“I’m scared,” I said. He was patient and didn’t make fun of me. I went through the words and the reasons, trying to talk myself in and out of going in. Explaining my reasonings and hoping I would find the right justification that would make it okay.

“I watched a lot of X-Files as a kid.” Pause. “I like to swim. In pools. And the ocean. During the day. Lakes have monsters in them. Monsters!” Pause. Silence.

I slunk down into the water and pushed off out into the black. It was neither cold nor warm. RO congratulated me without irony. We listened to the sounds. We heard something moving in the woods. We heard what sounded like another person and that was, in and of itself, scarier than the idea of a monster. No one came.

I was afraid of losing track of where we were. I thought we’d swim too far away and be unable to find our stuff. I thought we’d lose the bike light or the keys to the lock. I thought my shoes would go missing. I thought I’d get pulled under by a monster.

I inched away, swimming in small circles that largely consisted of treading water and floating backwards with occasional hectic arm motions. Off to one side, light pollution bubbled on the horizon. The sky had more stars than I’d seen since leaving Arizona.

Walden became real.

We sat on the rock and shivered. RO put on a sweatshirt I had packed at the behest of a friend I’ve had since high school. Wet, we looked over the pond and at the sky from the frame of leaning trees in silence.

Biking back was a fight against myself. We went past a field so full of fireflies it looked as though the field itself, and not the things in it, was alive. They blinked on and off, calling to one another just as the birds and cars had. They called as people do in the night, to stave off loneliness and fulfill biological imperatives.

We ended up lost and biked an extra eight miles. Before we hit the Minuteman, I was so tired, I’d wondered if I would make it. We passed Spy Pond, right near the last stop along the Red Line–one stop away from where I live.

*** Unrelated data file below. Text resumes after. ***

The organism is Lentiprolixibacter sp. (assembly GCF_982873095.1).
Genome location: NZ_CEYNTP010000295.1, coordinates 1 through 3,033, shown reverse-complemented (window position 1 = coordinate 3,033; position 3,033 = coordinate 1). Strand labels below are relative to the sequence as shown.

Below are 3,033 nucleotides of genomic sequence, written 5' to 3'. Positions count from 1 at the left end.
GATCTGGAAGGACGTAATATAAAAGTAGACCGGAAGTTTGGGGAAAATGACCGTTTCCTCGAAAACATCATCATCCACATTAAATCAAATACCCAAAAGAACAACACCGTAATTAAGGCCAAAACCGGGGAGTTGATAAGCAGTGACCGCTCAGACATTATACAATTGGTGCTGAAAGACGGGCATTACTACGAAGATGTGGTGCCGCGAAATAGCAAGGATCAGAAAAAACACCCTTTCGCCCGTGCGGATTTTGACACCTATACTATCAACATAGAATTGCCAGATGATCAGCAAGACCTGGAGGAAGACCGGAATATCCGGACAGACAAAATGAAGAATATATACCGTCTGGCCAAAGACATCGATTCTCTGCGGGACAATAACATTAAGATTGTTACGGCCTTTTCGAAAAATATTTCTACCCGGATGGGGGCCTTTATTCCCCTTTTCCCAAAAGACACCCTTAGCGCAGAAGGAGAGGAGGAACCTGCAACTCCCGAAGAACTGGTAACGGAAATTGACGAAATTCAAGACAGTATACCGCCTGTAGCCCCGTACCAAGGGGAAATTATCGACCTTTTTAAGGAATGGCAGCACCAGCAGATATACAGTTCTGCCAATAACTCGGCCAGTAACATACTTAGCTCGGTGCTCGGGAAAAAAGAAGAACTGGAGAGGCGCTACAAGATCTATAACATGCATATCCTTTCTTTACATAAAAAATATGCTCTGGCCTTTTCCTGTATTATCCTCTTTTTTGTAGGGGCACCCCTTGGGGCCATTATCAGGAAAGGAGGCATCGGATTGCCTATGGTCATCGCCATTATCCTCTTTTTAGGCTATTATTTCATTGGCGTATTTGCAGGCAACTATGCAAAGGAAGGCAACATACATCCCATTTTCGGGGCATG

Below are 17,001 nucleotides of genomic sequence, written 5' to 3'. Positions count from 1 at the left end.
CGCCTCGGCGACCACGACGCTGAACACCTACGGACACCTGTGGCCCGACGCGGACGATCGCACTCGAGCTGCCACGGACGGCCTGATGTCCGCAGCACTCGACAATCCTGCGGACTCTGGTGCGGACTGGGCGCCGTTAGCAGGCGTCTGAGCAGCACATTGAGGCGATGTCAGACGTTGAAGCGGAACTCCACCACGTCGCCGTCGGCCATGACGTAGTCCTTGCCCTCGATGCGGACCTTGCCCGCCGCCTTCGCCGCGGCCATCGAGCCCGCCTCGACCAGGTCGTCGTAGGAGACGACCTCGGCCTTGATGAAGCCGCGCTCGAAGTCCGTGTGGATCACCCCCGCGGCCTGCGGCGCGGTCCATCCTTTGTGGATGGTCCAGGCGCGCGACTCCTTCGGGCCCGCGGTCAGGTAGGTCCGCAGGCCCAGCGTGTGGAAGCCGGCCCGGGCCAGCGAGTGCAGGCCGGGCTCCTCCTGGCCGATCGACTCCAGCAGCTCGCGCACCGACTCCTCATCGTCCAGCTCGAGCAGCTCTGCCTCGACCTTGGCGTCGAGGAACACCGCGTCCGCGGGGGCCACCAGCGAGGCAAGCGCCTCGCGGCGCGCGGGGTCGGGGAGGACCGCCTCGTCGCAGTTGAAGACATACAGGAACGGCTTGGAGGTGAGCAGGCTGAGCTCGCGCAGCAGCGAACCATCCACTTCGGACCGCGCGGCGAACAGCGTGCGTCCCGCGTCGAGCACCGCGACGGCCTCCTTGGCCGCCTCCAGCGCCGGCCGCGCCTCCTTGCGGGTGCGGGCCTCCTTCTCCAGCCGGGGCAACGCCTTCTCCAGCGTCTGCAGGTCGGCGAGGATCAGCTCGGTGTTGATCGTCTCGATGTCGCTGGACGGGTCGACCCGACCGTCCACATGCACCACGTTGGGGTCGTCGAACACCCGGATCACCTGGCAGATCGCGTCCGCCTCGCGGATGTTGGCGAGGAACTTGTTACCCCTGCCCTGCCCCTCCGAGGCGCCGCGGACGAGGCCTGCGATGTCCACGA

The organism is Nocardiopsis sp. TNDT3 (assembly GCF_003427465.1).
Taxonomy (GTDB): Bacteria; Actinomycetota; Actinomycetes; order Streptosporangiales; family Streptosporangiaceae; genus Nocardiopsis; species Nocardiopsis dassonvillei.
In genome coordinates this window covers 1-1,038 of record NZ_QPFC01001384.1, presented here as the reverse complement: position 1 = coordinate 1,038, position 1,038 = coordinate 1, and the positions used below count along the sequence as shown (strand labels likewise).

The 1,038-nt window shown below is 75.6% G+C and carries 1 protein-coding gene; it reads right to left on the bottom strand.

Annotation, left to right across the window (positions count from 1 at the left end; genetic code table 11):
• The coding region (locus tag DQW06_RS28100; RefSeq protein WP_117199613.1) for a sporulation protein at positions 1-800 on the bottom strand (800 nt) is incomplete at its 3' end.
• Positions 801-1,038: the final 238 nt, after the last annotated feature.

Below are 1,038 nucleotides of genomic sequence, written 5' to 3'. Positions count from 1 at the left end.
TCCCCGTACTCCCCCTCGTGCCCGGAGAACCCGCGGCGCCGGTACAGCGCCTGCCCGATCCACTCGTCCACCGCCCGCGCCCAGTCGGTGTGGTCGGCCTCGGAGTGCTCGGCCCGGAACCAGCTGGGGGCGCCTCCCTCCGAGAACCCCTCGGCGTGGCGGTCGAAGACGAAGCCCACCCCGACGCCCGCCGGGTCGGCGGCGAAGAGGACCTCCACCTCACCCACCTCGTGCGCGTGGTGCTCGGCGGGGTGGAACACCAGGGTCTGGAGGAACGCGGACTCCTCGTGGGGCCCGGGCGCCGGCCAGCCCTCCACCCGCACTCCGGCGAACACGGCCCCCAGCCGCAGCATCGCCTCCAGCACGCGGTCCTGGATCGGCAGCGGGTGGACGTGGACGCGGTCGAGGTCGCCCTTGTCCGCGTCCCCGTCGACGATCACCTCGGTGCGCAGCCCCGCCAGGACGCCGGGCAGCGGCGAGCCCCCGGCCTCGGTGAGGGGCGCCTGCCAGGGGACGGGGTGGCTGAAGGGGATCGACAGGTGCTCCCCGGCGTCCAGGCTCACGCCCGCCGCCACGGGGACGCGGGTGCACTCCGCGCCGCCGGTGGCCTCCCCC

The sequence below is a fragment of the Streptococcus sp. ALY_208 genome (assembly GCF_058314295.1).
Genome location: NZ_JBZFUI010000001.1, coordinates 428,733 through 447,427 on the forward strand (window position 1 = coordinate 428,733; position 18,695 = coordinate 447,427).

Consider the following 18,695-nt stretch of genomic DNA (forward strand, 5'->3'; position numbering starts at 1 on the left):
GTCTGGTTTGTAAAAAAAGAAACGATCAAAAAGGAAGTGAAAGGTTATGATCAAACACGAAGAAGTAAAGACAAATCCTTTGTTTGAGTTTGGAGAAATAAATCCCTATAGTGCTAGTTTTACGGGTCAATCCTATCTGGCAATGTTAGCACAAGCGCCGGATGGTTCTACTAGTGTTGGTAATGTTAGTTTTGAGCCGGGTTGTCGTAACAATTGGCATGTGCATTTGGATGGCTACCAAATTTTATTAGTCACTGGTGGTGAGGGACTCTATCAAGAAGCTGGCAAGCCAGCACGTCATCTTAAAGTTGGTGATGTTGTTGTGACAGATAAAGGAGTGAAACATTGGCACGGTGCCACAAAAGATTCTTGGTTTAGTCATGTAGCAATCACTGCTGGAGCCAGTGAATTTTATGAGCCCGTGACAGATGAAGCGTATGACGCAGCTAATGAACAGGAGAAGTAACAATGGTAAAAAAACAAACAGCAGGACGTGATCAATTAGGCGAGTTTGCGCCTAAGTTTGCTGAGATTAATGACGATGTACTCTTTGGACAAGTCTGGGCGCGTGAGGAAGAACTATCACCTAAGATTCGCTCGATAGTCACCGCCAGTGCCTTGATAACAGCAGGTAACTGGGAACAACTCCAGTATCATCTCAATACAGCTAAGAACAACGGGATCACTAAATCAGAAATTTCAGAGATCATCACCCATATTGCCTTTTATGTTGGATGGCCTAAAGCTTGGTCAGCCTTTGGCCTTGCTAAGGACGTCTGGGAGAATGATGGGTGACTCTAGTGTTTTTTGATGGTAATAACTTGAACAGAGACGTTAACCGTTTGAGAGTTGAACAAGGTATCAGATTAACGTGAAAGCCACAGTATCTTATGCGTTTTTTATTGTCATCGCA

Carrying my bike up the steps to the apartment was the hardest part of the whole evening. My whole body hurt. I sat in a chair in the kitchen. I didn’t move for half an hour.


“And I’ll just keep talking about stuff senselessly and you can just not care.” I say this, not to debase him, not to attack, but rather to comment in my self-deprecating manner about how I keep talking, filling silences for no necessary reason.

“I care,” N says. Simply.

And with that the moment changed in no visible way. The light continued to flick on and off periodically. He continued to rock back and forth in his swing in sync with me.

It’s easy to get lost in the spring in Pittsburgh. It’s easy to get lost in the moonlight moments without heavy jackets, sitting on swings with N. The spring in Pittsburgh appears when you’re not looking when suddenly you don’t need your winter coat or hat or gloves–things that are necessary in the winter. In the winter it’s easy to forget the spring even exists. It’s easy to forget that the snow will melt and the sun will come out again. That the summer will settle in. But in the early spring, on the swings with N, it’s easy to remember all of this.

It’s easy for the moments of spring and summer to flash through my mind with such rapid succession that they rather form a feeling than any sensory experience. Badminton as the afternoon becomes evening and how they never even made fun of me for being bad. Walking in the pouring rain. The sun. The heat. The light, sweet smells that rise from the yards–the olfactory tale of the East End–as flowers bloom and die and bloom again.